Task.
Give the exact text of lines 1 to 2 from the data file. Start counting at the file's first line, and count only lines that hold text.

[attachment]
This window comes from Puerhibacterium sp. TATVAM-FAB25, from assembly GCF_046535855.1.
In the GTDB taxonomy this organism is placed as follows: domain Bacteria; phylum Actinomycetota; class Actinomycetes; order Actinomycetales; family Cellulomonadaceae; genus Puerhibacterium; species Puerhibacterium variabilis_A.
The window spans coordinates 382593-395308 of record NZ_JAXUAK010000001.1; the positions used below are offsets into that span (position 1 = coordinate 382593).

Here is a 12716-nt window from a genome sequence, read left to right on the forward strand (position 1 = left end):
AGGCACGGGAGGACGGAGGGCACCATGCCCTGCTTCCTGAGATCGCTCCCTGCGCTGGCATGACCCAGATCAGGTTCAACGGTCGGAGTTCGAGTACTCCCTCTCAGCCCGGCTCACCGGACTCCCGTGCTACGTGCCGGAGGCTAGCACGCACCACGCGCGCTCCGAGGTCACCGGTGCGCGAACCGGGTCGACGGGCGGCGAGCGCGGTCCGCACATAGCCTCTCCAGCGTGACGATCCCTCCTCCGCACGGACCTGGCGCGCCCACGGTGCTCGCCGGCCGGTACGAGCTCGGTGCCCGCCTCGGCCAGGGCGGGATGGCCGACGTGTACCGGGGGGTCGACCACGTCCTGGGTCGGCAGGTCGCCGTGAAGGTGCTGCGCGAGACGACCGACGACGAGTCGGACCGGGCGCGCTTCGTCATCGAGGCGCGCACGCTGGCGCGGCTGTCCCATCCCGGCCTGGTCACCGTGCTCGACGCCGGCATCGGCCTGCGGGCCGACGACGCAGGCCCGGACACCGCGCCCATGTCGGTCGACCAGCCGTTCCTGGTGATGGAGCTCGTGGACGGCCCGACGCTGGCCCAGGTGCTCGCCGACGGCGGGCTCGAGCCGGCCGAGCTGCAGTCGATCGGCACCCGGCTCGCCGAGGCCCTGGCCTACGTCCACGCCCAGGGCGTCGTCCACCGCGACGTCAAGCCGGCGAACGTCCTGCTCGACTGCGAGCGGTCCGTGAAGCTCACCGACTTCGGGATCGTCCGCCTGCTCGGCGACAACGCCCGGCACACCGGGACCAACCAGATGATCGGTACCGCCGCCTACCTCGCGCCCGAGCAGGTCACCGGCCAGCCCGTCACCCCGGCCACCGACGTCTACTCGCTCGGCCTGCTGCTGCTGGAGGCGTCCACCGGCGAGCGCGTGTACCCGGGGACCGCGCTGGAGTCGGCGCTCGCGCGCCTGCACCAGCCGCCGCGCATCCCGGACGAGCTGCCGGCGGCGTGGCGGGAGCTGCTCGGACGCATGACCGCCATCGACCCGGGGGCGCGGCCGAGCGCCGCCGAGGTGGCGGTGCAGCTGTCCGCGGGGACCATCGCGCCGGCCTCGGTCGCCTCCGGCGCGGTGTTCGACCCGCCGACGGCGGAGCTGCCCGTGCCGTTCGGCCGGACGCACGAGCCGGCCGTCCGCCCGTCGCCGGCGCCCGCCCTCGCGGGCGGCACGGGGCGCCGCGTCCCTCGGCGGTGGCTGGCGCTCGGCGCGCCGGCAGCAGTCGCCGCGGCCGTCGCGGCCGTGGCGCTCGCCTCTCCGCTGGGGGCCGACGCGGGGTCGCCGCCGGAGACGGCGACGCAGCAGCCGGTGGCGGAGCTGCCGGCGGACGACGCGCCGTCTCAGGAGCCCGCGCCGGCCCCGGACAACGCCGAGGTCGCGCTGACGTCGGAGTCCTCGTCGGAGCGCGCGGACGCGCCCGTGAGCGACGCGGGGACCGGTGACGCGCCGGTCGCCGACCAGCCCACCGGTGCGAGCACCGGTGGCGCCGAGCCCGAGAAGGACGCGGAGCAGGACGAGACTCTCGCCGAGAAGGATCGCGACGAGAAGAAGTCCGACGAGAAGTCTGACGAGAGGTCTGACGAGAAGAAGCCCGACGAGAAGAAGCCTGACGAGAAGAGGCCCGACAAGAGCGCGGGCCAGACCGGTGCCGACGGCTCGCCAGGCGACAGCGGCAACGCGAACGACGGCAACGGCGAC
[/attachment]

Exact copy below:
This window comes from Puerhibacterium sp. TATVAM-FAB25, from assembly GCF_046535855.1.
In the GTDB taxonomy this organism is placed as follows: domain Bacteria; phylum Actinomycetota; class Actinomycetes; order Actinomycetales; family Cellulomonadaceae; genus Puerhibacterium; species Puerhibacterium variabilis_A.